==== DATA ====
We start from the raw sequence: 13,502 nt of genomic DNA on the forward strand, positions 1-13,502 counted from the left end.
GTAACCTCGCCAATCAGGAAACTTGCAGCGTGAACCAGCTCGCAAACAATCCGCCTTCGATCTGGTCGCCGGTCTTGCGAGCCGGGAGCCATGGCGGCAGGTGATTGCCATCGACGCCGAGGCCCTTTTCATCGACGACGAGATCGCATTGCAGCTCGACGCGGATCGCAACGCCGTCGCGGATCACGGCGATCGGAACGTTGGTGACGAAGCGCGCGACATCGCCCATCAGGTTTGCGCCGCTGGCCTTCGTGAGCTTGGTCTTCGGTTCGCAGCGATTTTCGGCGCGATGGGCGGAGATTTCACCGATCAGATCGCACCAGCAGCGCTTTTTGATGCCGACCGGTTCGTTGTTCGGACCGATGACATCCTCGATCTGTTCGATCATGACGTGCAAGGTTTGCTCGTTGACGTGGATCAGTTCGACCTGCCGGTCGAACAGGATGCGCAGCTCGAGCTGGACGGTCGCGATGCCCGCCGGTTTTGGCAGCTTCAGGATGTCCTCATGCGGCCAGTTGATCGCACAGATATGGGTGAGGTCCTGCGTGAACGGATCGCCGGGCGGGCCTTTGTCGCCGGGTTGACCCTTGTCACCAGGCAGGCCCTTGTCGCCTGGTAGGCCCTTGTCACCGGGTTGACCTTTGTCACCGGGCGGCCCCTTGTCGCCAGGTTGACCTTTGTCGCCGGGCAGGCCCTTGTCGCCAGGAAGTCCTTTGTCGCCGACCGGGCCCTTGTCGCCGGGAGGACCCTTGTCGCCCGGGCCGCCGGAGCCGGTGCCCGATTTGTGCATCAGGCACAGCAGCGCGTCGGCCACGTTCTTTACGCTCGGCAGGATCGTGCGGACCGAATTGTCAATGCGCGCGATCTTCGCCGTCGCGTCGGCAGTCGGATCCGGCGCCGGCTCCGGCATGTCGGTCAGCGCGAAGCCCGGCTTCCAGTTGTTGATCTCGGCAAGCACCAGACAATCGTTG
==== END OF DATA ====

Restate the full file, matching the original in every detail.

We start from the raw sequence: 13,502 nt of genomic DNA on the forward strand, positions 1-13,502 counted from the left end.
GTAACCTCGCCAATCAGGAAACTTGCAGCGTGAACCAGCTCGCAAACAATCCGCCTTCGATCTGGTCGCCGGTCTTGCGAGCCGGGAGCCATGGCGGCAGGTGATTGCCATCGACGCCGAGGCCCTTTTCATCGACGACGAGATCGCATTGCAGCTCGACGCGGATCGCAACGCCGTCGCGGATCACGGCGATCGGAACGTTGGTGACGAAGCGCGCGACATCGCCCATCAGGTTTGCGCCGCTGGCCTTCGTGAGCTTGGTCTTCGGTTCGCAGCGATTTTCGGCGCGATGGGCGGAGATTTCACCGATCAGATCGCACCAGCAGCGCTTTTTGATGCCGACCGGTTCGTTGTTCGGACCGATGACATCCTCGATCTGTTCGATCATGACGTGCAAGGTTTGCTCGTTGACGTGGATCAGTTCGACCTGCCGGTCGAACAGGATGCGCAGCTCGAGCTGGACGGTCGCGATGCCCGCCGGTTTTGGCAGCTTCAGGATGTCCTCATGCGGCCAGTTGATCGCACAGATATGGGTGAGGTCCTGCGTGAACGGATCGCCGGGCGGGCCTTTGTCGCCGGGTTGACCCTTGTCACCAGGCAGGCCCTTGTCGCCTGGTAGGCCCTTGTCACCGGGTTGACCTTTGTCACCGGGCGGCCCCTTGTCGCCAGGTTGACCTTTGTCGCCGGGCAGGCCCTTGTCGCCAGGAAGTCCTTTGTCGCCGACCGGGCCCTTGTCGCCGGGAGGACCCTTGTCGCCCGGGCCGCCGGAGCCGGTGCCCGATTTGTGCATCAGGCACAGCAGCGCGTCGGCCACGTTCTTTACGCTCGGCAGGATCGTGCGGACCGAATTGTCAATGCGCGCGATCTTCGCCGTCGCGTCGGCAGTCGGATCCGGCGCCGGCTCCGGCATGTCGGTCAGCGCGAAGCCCGGCTTCCAGTTGTTGATCTCGGCAAGCACCAGACAATCGTTG